Warren Buffett’s buying of Japanese trading firms helped propel the nation’s stocks to multi-decade highs. Six months on, insurers and banks are emerging as the next potential value targets.

Insurers have low price-to-book ratios, strong fundamentals and relatively high returns, said Masakazu Takeda, who manages the $294 million Hennessy Japan Fund for Sparx Asia Investment Advisors Ltd. in Hong Kong. Major banks are also prospects on the likelihood of tighter monetary policy, said analysts at Mizuho Securities Co. and Mitsubishi UFJ Morgan Stanley Securities Co.

An endorsement from the billionaire goes a long way. The five trading firms that Buffett favored — Mitsubishi Corp., Mitsui & Co., Sumitomo Corp., Marubeni Corp. and Itochu Corp. — are up more than 20% since a report in April said he raised holdings in the sector and was looking to increase exposure to Japanese stocks. Gains were even greater three weeks ago, before the market flirted with a correction amid higher bond yields and a small recovery in the yen.

“Buffett likes businesses that are unsexy, boring yet have solid fundamentals and attractive valuations,” said Sparx’s Takeda, who can envisage the US investor looking at major insurers Tokio Marine Holdings Inc., Sompo Holdings Inc. and MS&AD Insurance Group Holdings Inc. “The thesis for trading companies has probably played out already quite well.”

While Buffett doesn’t have a stake in other major Japanese companies, “there are always a few I’m thinking about,” he told Nikkei in April.

A spokesperson for Berkshire Hathaway Inc. didn’t immediately respond to requests for comment.

Buffett is known for taking long-term stakes in companies with low valuations, which many Japanese insurers and banks have. Insurers in the Topix have an average price-to-book ratio of 1.1, below 1.5 for the benchmark. Lenders are at 0.7.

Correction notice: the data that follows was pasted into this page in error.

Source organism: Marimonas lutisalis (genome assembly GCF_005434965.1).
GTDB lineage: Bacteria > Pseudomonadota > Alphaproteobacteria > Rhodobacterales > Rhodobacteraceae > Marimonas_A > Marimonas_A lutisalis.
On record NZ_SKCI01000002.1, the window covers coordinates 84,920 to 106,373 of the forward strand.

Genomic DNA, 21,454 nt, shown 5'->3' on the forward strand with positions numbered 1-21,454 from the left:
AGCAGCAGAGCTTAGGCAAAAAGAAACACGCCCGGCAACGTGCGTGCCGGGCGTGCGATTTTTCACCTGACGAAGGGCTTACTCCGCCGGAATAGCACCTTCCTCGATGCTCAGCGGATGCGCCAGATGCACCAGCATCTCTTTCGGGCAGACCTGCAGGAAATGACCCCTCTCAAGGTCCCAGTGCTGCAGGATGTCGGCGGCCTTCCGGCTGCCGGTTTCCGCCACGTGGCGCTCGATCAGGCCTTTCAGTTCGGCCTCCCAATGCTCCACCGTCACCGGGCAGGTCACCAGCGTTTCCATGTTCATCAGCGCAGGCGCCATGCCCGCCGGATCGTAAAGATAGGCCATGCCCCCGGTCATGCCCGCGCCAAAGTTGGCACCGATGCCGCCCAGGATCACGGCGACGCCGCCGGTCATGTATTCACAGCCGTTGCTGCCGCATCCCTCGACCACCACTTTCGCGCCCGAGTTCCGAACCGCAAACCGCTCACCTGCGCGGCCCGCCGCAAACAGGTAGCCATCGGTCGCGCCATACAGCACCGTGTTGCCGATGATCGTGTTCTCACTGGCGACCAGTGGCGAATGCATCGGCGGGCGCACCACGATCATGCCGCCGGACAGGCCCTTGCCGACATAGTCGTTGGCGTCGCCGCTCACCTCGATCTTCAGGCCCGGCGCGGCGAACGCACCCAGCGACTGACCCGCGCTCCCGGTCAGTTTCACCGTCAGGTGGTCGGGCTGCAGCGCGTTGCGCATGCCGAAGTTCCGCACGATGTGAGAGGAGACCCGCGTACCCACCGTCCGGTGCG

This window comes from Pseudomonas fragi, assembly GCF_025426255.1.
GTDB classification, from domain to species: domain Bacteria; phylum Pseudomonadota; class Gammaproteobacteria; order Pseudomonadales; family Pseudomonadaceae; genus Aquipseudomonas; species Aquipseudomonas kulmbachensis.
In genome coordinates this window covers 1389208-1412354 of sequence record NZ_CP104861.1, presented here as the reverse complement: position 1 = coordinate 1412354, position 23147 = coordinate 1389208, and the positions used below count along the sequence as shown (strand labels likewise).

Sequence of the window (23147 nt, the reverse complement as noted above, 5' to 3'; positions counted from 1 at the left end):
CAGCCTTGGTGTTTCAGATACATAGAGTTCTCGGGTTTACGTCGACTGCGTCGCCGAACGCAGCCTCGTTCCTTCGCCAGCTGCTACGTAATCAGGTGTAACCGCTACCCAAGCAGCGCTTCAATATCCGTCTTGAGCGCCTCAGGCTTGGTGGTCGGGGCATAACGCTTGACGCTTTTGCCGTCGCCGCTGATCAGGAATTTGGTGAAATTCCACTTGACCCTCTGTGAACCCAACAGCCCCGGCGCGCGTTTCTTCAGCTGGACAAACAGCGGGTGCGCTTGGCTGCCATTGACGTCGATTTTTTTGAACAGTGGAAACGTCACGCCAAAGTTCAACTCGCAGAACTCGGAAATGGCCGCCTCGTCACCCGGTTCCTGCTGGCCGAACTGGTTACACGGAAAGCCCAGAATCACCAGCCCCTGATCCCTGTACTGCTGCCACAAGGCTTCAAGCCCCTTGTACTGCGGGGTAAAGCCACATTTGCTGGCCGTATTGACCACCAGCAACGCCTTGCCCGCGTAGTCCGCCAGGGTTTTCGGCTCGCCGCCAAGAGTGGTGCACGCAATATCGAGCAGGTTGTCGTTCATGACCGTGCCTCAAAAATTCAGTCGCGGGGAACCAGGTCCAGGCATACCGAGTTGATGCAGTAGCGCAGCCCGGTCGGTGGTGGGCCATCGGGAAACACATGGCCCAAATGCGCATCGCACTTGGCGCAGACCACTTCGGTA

Fundamentals also bode well for financial firms amid speculation the Bank of Japan will move toward ending negative rates once it can see stable inflation accompanied by wage gains helping to create a positive cycle in consumption and price growth. Banks and insurers have climbed more than 30% since the start of April, putting them among the best performers on the Topix.

“If wage increases become clearer at the beginning of next year, and if interest rates in Japan are sure to rise, Buffett may buy in early next year,” said Masatoshi Kikuchi, the chief equity strategist at Mizuho Securities. “I think there is still potential for major bank stocks.”

While lenders could catch Buffett’s attention, he may focus on expanding his stakes in trading companies, according to Atsuko Ishitoya, strategist at Daiwa Securities Co. Berkshire plans to increase investments to up to 9.9% of each of the five Japanese firms that he holds, the company said in June.

Mineo Bito, president of Bito Financial Services Co. in Tokyo, agreed that trading firms are likely to remain a major part of Buffett’s portfolio. The strategist, who has attended Berkshire shareholder meetings since 2014, added that Buffett may consider holding companies with stable growth such as Shin-Etsu Chemical Co., Bridgestone Corp. and Fujifilm Holdings Corp.

“Buffett will continue buying Japanese trading companies,” Bito said. “This investment has been one of the best he has made in recent years.”

Photograph: An electronic stock board inside the Kabuto One building in Tokyo, Japan, on Monday, Nov. 21, 2022. Photo credit: SeongJoon Cho/Bloomberg